In light of current events, STOPit is also offering a number of free and paid webinars, videos, and SEL resources on its website to aid educators in engaging with students. To view this content, visit https://stopitsolutions.com/covid-19/.

 

Additional Resources from the STOPit Blog

Additional Mental Health and Wellness Resources

Contact STOPit today and learn more about the anonymous reporting app being used to improve safety, mental health and well-being in more than 6,000 schools, nationwide. 

Masked-Up and Burned-Out: Collateral Damage From The Pandemic Is Taking Its Toll On American Workers

It’s two months into the stay-at-home orders that most states in the US have decreed for non-essential workers and roughly half of Americans are working from home. Amidst all the uncertainty engendered by this pandemic, one thing is for sure – this experience has forever dispelled the notion of telecommuting as something “easier” or “more relaxed” than being in the office.

The physical and mental barriers that once separated our home lives from our work lives have been demolished. When 5 p.m. rolled around in early March, you may have been on the hook to pick up a child from practice or get on a train, so hovering around the office a while longer wasn’t an option. Now the kids live in your office and there’s nowhere to go, so you keep typing away … til 5:27 … 5:52 … 6:23 …

As Bloomberg recently noted, “People have turned their living spaces into makeshift offices, making it nearly impossible to disconnect.” The article profiled John Foster, who like many of us, converted an extra room into a workspace but found it to be a constant reminder of his job while he was off the clock. “’You walk by 20 times a day,’ he said. ‘Every time you pass there, you’re not escaping work.’”

Even by early April, an Eagle Consulting poll of Americans found that 45% were feeling work burnout and 25% directly blamed COVID-19 for it. Among the additional findings:

  •  36% said their organizations were doing nothing to help them deal with burnout
  •  The changes in their lives brought on by COVID-19 made 50% feel less connected to their colleagues and 45% feel less productive
  •  A separate poll conducted by the firm found that 55% feared for their job security due to the coronavirus

“Culture is what holds an organization together, so it’s never been more critical to lean hard into culture during these tough times; to build a sense of community and support among the workforce,” said Melissa Jezior, president and chief executive officer of Eagle Hill Consulting. “If employers can help fill the void employees are feeling, that can empower them to overcome the many obstacles on the road ahead.”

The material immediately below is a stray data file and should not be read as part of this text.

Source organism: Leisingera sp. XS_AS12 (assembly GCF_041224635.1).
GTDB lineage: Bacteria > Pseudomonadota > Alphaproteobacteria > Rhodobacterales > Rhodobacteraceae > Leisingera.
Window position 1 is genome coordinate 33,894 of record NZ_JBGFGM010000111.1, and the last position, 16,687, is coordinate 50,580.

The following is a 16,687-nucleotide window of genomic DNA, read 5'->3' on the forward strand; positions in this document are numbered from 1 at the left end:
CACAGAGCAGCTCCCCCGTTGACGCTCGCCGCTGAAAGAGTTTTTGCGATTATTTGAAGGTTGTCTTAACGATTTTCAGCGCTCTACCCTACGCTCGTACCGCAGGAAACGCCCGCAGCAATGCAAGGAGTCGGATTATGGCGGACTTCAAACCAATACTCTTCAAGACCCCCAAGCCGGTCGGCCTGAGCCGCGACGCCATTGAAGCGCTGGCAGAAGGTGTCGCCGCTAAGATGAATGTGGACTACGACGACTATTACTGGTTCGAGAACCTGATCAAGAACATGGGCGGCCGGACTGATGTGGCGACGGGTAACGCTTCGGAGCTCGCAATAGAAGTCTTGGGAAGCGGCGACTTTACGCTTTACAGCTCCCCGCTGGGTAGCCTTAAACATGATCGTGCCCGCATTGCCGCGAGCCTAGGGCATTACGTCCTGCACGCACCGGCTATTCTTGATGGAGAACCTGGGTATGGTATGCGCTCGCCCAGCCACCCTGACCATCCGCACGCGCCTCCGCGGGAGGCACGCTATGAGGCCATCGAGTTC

Want To Retain Your Best Employees? Vacation, Vacation, Vacation.

One way companies can reinforce their positive culture is to encourage employees to take time off. Despite the clear need, people are not using their vacation days. Doubtless, some are feeling extra pressure to prove their value at a time when 38 million have filed for unemployment benefits.

This is especially true for workers whose supervisors signal that they don’t trust what they will do when they aren’t under their watchful eye. A word to the wise: Just a few months ago, the job market was so solid that it was hard to find high-quality candidates for open positions. Sooner or later, the pandemic will pass, and the star performers who felt taken for granted will go somewhere else where they will be shown plenty of positive attention.

With travel off the table for most, and even excursions to restaurants out of the question, workers also may not be asking for time off because they feel that there’s nowhere to go. For their own good, urge them to turn off their computers, avoid their work apps and take a short staycation. Promise them that you won’t bombard them with work emails while they’re off, so they don’t come back to a stressful mountain of messages. There’s actually a strong health case for the break.

“Chronic stress takes its toll in part on our body’s ability to resist infection, maintain vital functions, and even ability to avoid injury,” Dr. Susan Krauss Whitbourne cautioned in Psychology Today. “When you’re stressed out and tired, you are more likely to become ill, your arteries take a beating, and you’re more likely to have an accident.”

Now, as ever, a person’s productivity at work depends on their overall health and wellness – physical as well as mental health. If you’re responsible for recruiting and retention for your organization, make sure you have a plan to encourage all employees to take the time they need (and have earned) to rest and recharge. Good for them, good for your company, too.